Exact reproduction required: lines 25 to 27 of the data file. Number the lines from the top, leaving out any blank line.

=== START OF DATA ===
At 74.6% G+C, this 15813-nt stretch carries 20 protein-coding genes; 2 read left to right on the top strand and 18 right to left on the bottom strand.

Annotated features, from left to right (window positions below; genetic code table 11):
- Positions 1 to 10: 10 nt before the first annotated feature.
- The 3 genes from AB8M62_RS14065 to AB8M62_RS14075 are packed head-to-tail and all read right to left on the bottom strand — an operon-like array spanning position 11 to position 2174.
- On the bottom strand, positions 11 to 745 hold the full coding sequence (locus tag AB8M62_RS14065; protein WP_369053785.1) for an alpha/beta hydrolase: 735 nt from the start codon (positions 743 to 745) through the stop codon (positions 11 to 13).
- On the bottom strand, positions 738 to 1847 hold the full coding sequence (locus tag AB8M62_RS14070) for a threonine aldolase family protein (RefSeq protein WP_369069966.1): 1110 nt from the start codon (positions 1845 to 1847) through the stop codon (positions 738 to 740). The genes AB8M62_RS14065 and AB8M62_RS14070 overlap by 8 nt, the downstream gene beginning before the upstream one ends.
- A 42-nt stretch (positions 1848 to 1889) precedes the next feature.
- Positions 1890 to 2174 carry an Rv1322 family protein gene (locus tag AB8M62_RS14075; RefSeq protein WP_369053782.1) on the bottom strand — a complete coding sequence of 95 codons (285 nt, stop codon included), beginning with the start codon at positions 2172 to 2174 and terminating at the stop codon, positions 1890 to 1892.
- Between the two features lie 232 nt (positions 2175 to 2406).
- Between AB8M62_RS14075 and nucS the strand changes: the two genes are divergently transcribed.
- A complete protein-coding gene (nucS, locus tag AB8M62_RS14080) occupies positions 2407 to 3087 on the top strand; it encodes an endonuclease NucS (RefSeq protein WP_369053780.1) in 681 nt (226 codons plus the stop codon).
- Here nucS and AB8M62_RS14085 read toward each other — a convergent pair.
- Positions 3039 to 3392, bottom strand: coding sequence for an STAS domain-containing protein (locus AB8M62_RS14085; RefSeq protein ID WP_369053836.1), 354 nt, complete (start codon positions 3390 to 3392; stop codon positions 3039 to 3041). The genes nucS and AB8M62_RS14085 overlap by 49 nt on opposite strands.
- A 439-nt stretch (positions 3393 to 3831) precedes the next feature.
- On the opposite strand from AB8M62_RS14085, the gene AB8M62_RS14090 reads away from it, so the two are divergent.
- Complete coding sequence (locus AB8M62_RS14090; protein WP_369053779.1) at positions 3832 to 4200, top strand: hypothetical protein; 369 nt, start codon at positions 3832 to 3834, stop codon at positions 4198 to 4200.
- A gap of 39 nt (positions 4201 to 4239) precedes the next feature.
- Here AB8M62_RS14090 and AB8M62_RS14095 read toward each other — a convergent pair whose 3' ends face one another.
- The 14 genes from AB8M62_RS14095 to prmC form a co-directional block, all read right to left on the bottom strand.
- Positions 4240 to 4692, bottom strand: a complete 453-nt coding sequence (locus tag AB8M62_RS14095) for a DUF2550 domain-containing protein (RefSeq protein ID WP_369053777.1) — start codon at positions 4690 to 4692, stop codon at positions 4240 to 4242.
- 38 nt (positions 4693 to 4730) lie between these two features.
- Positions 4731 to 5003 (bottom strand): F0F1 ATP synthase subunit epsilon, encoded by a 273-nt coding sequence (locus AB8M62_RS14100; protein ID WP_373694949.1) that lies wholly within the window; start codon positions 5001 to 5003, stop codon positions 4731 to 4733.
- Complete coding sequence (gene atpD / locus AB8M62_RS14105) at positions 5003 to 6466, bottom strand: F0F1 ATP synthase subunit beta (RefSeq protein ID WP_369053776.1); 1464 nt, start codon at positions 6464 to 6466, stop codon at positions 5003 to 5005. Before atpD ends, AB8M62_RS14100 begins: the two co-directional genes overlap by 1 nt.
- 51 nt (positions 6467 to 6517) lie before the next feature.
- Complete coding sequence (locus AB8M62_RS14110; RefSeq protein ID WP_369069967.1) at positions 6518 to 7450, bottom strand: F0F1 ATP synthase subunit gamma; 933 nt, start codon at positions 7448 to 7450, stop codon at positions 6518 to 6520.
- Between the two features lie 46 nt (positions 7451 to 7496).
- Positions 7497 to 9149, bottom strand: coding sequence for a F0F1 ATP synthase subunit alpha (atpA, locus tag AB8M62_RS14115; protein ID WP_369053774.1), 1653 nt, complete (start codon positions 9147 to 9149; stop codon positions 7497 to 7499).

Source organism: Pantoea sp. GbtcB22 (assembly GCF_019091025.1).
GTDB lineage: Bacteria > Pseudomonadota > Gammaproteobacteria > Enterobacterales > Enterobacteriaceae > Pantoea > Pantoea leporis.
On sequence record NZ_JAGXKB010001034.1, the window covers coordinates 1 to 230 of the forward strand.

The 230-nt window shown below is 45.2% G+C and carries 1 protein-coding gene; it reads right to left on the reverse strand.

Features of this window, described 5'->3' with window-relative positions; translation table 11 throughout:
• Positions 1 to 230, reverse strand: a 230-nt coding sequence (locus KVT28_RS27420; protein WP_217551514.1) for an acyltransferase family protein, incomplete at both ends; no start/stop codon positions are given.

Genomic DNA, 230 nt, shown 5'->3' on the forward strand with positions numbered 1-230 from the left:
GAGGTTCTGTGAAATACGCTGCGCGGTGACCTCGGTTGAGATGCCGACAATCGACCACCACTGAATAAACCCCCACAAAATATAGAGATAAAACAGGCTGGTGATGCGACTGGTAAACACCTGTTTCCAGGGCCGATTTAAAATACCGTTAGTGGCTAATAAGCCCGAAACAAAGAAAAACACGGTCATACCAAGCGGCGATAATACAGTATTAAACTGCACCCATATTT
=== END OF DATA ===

- Complete coding sequence (locus AB8M62_RS14110; RefSeq protein ID WP_369069967.1) at positions 6518 to 7450, bottom strand: F0F1 ATP synthase subunit gamma; 933 nt, start codon at positions 7448 to 7450, stop codon at positions 6518 to 6520.
- Between the two features lie 46 nt (positions 7451 to 7496).
- Positions 7497 to 9149, bottom strand: coding sequence for a F0F1 ATP synthase subunit alpha (atpA, locus tag AB8M62_RS14115; protein ID WP_369053774.1), 1653 nt, complete (start codon positions 9147 to 9149; stop codon positions 7497 to 7499).